August 27th, 2012

When Does a Risk Marker Make the Mark?

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CardioExchange asked three prevention experts to comment on two recent studies of cardiovascular risk markers, published in JAMA.


In an analysis of data from 1330 intermediate-risk participants in the Multi-Ethnic Study of Atherosclerosis, coronary artery calcium provided “the highest improvement in discrimination” for CHD risk, relative to five other risk markers studied.

In a meta-analysis of 14 studies on carotid intima-media thickness, involving nearly 46,000 patients, adding CIMT to risk prediction provided only a small improvement in net reclassification, which the authors determined “unlikely to be of clinical importance.”

See complete news coverage on CardioExchange.


Question: Which, if any, additional risk markers are practical enough to use routinely? How do we determine when a risk marker crosses the threshold of usefulness?

J. Michael Gaziano (Brigham and Women’s Hospital; author of the JAMA editorial on these two studies)

Risk markers have two uses: They can be predictors of risk or targets for intervention. While many novel markers capture various aspects of the atherothrmobotic process and reveal valuable insights about mechanism, they often do not greatly enhance our approach to risk assessment in the clinical setting. Risk assessment using a simple prediction model that incorporates a few easy-to-assess risk factors such as age, sex, smoking, blood pressure, etc. has really stood the test of time. Developed in the 1960s by investigators for the Framingham Heart Study, available risk scores provide estimates that get patients into broad risk categories. For most clinical decisions, that’s good enough. Adding new markers generally does not improve the process for several reasons.

Many new markers are correlated with the older ones; thus, the performance of the models is only modestly improved. While reclassification of patients is used as one metric for improving these models, in clinical practice we are concerned only about reclassification when a patient is near the boundary where a clinical decision is to be made. Improving the accuracy of someone’s risk assessment if that risk is very high or very low may not be useful when it does not alter our clinical decisions for that patient. If a patient is near a decision boundary, we could consider merely repeating the risk assessment score at some point in the future. Repeating a diagnostic test can improve its accuracy and, further, can provide information about its trajectory.

For those few markers that seem to yield a meaningful improvement in the characteristics of the risk modeling, which may be the case for coronary calcium scoring, work remains to be done. We have to weigh the incremental value of the knowledge gained against the costs and the risk of obtaining the results of the novel test. This is needed to better understand for whom and in what situations a novel marker has real utility. Little work in this area has been done. For these reasons, the bar remains high for improving risk-prediction modeling using current risk scores comprising simple, low-cost conventional risk factors.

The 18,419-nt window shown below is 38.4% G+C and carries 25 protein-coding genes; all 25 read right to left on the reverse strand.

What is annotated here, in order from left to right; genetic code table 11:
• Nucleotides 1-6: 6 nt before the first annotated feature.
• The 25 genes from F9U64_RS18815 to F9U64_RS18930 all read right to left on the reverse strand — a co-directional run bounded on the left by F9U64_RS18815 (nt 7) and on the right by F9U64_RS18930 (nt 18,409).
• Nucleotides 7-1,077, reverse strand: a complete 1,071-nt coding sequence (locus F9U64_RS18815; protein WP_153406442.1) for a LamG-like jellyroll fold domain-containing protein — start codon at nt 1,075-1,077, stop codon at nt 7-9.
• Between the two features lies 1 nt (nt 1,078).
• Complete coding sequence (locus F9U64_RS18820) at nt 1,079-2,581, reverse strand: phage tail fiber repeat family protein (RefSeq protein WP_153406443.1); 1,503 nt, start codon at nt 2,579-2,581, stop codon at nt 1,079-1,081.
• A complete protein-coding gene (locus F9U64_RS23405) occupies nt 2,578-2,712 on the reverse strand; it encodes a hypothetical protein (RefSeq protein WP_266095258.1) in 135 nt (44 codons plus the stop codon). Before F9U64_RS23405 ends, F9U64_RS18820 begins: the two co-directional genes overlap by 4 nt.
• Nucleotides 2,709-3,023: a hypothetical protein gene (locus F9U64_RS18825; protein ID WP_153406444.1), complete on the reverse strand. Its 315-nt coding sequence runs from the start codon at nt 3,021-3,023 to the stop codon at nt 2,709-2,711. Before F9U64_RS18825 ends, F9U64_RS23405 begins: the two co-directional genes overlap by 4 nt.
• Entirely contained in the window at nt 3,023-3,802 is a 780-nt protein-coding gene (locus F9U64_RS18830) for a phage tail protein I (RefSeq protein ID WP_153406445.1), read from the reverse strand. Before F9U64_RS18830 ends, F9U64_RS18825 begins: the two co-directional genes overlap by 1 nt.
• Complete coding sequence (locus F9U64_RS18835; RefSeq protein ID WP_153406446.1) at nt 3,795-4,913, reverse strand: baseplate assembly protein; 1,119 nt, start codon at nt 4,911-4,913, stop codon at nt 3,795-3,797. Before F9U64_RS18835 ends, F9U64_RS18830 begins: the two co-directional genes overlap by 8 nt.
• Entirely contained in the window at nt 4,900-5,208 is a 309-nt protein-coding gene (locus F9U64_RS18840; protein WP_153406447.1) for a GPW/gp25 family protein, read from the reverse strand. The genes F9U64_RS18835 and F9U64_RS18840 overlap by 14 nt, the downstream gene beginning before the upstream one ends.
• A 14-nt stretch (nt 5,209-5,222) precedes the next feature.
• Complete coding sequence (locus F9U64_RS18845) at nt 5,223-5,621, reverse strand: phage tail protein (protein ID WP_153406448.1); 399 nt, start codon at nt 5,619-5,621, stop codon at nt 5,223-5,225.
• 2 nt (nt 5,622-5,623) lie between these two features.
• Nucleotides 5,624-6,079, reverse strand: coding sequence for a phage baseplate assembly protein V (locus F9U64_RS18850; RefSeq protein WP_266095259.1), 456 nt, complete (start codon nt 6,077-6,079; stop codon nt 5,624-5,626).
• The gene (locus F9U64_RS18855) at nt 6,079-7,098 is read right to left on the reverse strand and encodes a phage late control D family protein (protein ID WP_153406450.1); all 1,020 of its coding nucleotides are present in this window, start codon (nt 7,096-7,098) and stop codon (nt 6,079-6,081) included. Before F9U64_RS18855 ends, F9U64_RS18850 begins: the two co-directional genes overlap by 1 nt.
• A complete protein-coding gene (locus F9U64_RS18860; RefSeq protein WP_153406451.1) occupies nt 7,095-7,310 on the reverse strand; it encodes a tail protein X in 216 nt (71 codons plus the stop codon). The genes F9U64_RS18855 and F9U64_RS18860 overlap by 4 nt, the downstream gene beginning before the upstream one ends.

Amit Khera (UT Southwestern Medical Center)

The move from simple hazard ratios and P values (i.e., statistical associations) to more clinically meaningful metrics, such as the net reclassification improvement (NRI), has been incredibly valuable for evaluating risk markers. By current metrics, coronary artery calcium (CAC) scanning is the clear winner and, in my experience, can be very helpful in treatment decisions for individual patients. However, for routine application, the devil is in the details. Beyond short-term (10-year) risk, CAC scanning is not feasible for people age 30 to 40, for whom preventive efforts offer greater long-term benefits. Fewer than 5% of women are intermediate-risk, so our current algorithms undercut the potential value of additional risk markers in this group. Rather than picking the one best marker, it may be best to use them in combination — and differently in various populations or for predicting specific endpoints (e.g., CAC poorly predicts stroke). Most important, we have no consensus (or good evidence) about the appropriate intervention for a particular level of most markers, including CAC score.


Khurram Nasir (Baptist Health South Florida; Johns Hopkins University)

In my opinion, these studies offer nothing new. The MESA analysis basically confirms the established value of CAC, relative to other biomarkers and risk factors, in terms of prognostication, discrimination, and reclassification of risk for future CVD. The real question is how to gauge whether “novel” risk markers are useful for clinical management. I believe that such markers will cross the critical threshold only when they are able to guide intensity of treatment by identifying which groups are — and which groups are not — likely to benefit from pharmacotherapy, thereby helping to improve decision making about resource allocation. What we need now is a clinical trial comparing the utility and cost-effectiveness of all candidate markers simultaneously. Until then, from the standpoint of clinical equipoise, CAC appears to be the best choice, as it identifies “appropriate” clinical risk and thereby limits under- and overtreatment when only traditional, Framingham-based risk stratification is used.

Which, if any, additional risk makers do you think are ready for routine use in clinical practice?

One Response to “When Does a Risk Marker Make the Mark?”

  1. Robin Motz, M.D., Ph.D. says:

    But now we have to demonstrate that using CAC as a risk marker for increased probability of ASCVD will lead to clinical interventions that will extend life or decrease morbidity.